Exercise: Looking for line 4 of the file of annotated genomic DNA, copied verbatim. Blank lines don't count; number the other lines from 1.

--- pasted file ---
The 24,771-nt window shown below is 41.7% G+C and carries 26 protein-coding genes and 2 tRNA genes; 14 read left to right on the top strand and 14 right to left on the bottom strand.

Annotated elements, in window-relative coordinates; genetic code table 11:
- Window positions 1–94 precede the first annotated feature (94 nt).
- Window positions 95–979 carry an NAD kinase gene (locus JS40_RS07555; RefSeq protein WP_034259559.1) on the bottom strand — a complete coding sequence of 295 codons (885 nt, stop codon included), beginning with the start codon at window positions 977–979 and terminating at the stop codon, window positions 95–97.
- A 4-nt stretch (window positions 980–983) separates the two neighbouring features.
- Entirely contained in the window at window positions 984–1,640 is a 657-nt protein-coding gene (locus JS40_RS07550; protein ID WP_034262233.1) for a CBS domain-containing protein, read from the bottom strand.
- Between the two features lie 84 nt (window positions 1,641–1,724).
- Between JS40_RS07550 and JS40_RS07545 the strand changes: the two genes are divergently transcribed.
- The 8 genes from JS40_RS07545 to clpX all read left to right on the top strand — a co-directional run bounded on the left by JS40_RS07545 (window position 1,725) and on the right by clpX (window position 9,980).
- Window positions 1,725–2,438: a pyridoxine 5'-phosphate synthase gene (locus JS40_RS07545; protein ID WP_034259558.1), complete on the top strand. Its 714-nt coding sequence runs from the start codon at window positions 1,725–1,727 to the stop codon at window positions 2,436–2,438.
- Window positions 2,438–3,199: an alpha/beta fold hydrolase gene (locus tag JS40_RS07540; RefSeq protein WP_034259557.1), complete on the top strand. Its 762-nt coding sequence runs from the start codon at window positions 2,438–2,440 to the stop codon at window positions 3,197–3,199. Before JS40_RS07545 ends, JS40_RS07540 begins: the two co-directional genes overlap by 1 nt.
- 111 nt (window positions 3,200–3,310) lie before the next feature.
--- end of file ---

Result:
- Window positions 95–979 carry an NAD kinase gene (locus JS40_RS07555; RefSeq protein WP_034259559.1) on the bottom strand — a complete coding sequence of 295 codons (885 nt, stop codon included), beginning with the start codon at window positions 977–979 and terminating at the stop codon, window positions 95–97.